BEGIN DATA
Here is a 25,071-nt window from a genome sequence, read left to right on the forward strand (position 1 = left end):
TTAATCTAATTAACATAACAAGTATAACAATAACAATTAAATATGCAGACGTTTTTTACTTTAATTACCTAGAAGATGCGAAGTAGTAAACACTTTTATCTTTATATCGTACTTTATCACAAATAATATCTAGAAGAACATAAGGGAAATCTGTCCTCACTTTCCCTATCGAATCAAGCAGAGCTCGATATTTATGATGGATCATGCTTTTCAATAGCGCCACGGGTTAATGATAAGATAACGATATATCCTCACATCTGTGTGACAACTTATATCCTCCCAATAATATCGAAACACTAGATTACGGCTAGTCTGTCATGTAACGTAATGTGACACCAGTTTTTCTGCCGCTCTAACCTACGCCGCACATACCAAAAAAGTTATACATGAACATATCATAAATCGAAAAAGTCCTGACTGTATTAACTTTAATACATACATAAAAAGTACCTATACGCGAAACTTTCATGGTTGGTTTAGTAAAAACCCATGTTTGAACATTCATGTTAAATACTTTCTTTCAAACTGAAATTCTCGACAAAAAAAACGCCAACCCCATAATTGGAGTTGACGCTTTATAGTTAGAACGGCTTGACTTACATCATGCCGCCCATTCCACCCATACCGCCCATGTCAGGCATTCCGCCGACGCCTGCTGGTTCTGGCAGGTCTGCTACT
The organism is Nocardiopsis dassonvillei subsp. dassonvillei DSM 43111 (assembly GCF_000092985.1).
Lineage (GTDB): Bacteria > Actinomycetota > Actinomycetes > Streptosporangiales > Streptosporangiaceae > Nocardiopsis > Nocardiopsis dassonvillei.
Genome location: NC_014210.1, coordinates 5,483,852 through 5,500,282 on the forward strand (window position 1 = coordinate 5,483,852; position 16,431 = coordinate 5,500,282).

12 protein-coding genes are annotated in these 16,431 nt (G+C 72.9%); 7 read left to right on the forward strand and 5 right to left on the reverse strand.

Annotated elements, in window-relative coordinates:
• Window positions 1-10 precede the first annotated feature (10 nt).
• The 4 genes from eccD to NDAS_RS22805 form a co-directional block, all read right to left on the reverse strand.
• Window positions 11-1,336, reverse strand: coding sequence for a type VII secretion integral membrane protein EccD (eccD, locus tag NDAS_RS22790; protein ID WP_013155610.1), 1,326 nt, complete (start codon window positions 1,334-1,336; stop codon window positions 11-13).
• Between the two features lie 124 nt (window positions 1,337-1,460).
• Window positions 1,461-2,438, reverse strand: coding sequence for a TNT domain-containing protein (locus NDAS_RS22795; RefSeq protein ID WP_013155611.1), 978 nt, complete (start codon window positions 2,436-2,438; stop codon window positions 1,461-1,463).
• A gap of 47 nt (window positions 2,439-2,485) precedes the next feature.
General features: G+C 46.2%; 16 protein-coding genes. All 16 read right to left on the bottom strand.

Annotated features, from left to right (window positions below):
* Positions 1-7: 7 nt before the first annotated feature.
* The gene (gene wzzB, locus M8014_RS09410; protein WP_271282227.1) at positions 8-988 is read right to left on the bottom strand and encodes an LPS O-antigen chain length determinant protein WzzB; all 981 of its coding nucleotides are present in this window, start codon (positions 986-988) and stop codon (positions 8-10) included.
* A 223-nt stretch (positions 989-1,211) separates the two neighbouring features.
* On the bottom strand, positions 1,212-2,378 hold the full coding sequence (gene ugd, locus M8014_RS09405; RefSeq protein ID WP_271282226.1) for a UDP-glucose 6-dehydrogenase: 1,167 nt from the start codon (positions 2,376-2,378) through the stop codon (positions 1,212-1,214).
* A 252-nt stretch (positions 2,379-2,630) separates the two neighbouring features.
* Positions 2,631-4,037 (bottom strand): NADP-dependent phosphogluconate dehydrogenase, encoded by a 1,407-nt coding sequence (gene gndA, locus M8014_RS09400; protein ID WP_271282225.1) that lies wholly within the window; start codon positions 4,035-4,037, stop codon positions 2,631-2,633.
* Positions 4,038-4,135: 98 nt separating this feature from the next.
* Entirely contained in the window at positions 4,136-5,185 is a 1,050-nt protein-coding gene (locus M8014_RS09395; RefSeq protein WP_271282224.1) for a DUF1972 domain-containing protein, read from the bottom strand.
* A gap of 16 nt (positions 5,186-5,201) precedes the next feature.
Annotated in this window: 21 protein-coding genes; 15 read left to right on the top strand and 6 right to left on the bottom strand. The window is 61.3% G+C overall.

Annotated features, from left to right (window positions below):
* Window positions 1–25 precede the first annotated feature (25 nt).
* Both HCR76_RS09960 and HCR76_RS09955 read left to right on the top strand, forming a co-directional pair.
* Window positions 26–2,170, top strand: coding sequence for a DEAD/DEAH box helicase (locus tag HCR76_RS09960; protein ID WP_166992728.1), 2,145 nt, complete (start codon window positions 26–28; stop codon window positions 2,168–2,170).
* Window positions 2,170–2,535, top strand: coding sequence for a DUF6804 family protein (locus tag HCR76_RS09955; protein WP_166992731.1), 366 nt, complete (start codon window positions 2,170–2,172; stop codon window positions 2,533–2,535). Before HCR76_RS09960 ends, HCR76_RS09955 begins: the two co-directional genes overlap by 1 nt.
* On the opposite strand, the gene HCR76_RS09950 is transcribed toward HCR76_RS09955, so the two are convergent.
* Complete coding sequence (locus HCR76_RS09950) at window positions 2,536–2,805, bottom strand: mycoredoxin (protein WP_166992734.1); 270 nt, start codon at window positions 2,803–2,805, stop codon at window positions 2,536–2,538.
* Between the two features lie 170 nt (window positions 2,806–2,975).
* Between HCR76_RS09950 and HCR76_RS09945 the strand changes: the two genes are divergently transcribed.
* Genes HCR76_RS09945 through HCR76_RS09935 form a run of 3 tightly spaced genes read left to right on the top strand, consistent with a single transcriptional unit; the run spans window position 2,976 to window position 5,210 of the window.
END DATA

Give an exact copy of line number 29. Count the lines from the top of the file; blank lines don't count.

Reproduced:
* Window positions 26–2,170, top strand: coding sequence for a DEAD/DEAH box helicase (locus tag HCR76_RS09960; protein ID WP_166992728.1), 2,145 nt, complete (start codon window positions 26–28; stop codon window positions 2,168–2,170).